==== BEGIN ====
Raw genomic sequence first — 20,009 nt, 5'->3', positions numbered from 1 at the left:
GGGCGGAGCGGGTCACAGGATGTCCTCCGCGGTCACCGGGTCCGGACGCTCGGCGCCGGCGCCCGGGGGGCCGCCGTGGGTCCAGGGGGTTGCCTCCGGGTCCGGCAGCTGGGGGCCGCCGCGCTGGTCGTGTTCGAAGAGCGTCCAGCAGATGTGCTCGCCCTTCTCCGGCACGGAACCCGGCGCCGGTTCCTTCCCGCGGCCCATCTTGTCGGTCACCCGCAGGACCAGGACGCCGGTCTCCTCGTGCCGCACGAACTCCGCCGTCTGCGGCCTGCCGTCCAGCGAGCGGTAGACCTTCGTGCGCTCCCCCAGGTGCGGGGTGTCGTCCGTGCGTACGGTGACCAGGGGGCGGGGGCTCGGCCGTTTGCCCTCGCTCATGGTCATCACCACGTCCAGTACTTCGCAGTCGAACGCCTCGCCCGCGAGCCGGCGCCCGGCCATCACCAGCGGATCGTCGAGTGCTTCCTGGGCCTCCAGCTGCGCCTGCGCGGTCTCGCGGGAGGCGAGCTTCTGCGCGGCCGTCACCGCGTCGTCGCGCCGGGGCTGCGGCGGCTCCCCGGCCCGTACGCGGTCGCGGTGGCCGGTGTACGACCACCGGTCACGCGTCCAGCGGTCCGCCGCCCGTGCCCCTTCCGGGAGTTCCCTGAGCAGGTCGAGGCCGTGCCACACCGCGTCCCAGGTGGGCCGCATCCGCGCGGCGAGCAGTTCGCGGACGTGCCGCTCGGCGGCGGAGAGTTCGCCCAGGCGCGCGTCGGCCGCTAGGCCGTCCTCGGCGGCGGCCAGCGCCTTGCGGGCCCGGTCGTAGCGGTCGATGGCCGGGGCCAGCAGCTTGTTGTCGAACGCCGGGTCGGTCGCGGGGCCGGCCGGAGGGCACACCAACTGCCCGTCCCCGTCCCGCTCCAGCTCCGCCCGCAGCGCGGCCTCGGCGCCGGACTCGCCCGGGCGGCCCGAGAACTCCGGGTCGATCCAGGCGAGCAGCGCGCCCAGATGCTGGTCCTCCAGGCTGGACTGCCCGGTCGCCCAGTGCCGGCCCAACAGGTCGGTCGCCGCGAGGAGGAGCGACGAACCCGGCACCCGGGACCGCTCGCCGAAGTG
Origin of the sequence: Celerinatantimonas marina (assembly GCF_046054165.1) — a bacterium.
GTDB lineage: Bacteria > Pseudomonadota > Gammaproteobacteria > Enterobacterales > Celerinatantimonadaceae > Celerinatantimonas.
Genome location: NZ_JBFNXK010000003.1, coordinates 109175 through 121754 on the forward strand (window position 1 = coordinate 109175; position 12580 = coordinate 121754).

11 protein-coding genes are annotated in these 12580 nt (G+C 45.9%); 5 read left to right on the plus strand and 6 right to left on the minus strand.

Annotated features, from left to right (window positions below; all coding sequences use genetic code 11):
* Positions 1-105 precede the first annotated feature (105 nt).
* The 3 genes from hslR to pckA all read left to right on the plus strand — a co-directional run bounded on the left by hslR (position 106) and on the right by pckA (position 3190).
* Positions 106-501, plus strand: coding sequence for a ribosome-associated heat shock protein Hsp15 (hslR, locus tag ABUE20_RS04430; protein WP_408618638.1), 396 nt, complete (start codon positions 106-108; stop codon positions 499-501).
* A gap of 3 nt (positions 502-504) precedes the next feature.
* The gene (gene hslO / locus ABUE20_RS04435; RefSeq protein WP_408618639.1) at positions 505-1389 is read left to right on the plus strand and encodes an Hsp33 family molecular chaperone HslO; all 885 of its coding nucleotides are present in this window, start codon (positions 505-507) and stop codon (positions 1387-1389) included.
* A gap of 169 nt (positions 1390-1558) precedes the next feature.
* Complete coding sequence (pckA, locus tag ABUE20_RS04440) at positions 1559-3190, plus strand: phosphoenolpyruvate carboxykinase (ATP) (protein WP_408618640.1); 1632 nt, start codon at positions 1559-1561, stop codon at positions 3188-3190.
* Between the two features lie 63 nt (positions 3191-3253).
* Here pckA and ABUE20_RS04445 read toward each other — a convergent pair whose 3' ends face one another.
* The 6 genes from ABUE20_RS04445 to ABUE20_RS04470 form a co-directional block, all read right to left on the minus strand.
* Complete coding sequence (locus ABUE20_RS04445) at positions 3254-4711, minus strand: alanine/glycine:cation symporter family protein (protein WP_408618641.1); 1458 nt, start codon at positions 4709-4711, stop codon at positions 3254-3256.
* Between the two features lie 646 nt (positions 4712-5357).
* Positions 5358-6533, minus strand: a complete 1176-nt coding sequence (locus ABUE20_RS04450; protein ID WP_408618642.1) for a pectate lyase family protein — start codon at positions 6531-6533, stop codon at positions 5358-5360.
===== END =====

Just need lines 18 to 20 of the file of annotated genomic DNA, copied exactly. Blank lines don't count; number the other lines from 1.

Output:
* Complete coding sequence (locus ABUE20_RS04445) at positions 3254-4711, minus strand: alanine/glycine:cation symporter family protein (protein WP_408618641.1); 1458 nt, start codon at positions 4709-4711, stop codon at positions 3254-3256.
* Between the two features lie 646 nt (positions 4712-5357).
* Positions 5358-6533, minus strand: a complete 1176-nt coding sequence (locus ABUE20_RS04450; protein ID WP_408618642.1) for a pectate lyase family protein — start codon at positions 6531-6533, stop codon at positions 5358-5360.